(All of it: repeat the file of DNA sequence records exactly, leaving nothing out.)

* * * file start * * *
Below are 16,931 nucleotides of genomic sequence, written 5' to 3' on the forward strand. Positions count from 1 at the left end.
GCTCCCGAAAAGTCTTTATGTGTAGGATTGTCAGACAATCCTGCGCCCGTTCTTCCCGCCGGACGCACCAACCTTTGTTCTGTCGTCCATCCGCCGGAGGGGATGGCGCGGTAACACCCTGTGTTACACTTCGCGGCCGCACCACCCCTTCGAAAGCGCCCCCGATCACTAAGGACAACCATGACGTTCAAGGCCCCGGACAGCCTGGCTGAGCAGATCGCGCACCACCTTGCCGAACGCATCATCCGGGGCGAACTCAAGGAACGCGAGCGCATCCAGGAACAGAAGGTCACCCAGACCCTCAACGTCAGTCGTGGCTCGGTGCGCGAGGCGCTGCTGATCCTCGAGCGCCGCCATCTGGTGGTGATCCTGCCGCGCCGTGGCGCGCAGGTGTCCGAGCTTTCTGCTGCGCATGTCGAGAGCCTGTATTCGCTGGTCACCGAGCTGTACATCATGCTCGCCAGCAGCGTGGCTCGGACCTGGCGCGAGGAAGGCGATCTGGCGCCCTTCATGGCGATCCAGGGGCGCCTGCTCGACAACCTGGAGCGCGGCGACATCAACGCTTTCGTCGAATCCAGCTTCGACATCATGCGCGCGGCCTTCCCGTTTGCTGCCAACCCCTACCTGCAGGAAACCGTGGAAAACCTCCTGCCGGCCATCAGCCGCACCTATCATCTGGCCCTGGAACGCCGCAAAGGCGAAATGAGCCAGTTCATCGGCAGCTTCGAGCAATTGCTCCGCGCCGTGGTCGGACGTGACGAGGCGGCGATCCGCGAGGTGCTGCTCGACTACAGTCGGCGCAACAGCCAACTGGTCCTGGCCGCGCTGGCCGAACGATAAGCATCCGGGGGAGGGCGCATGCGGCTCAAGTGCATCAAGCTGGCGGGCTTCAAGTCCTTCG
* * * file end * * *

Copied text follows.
Below are 16,931 nucleotides of genomic sequence, written 5' to 3' on the forward strand. Positions count from 1 at the left end.
GCTCCCGAAAAGTCTTTATGTGTAGGATTGTCAGACAATCCTGCGCCCGTTCTTCCCGCCGGACGCACCAACCTTTGTTCTGTCGTCCATCCGCCGGAGGGGATGGCGCGGTAACACCCTGTGTTACACTTCGCGGCCGCACCACCCCTTCGAAAGCGCCCCCGATCACTAAGGACAACCATGACGTTCAAGGCCCCGGACAGCCTGGCTGAGCAGATCGCGCACCACCTTGCCGAACGCATCATCCGGGGCGAACTCAAGGAACGCGAGCGCATCCAGGAACAGAAGGTCACCCAGACCCTCAACGTCAGTCGTGGCTCGGTGCGCGAGGCGCTGCTGATCCTCGAGCGCCGCCATCTGGTGGTGATCCTGCCGCGCCGTGGCGCGCAGGTGTCCGAGCTTTCTGCTGCGCATGTCGAGAGCCTGTATTCGCTGGTCACCGAGCTGTACATCATGCTCGCCAGCAGCGTGGCTCGGACCTGGCGCGAGGAAGGCGATCTGGCGCCCTTCATGGCGATCCAGGGGCGCCTGCTCGACAACCTGGAGCGCGGCGACATCAACGCTTTCGTCGAATCCAGCTTCGACATCATGCGCGCGGCCTTCCCGTTTGCTGCCAACCCCTACCTGCAGGAAACCGTGGAAAACCTCCTGCCGGCCATCAGCCGCACCTATCATCTGGCCCTGGAACGCCGCAAAGGCGAAATGAGCCAGTTCATCGGCAGCTTCGAGCAATTGCTCCGCGCCGTGGTCGGACGTGACGAGGCGGCGATCCGCGAGGTGCTGCTCGACTACAGTCGGCGCAACAGCCAACTGGTCCTGGCCGCGCTGGCCGAACGATAAGCATCCGGGGGAGGGCGCATGCGGCTCAAGTGCATCAAGCTGGCGGGCTTCAAGTCCTTCG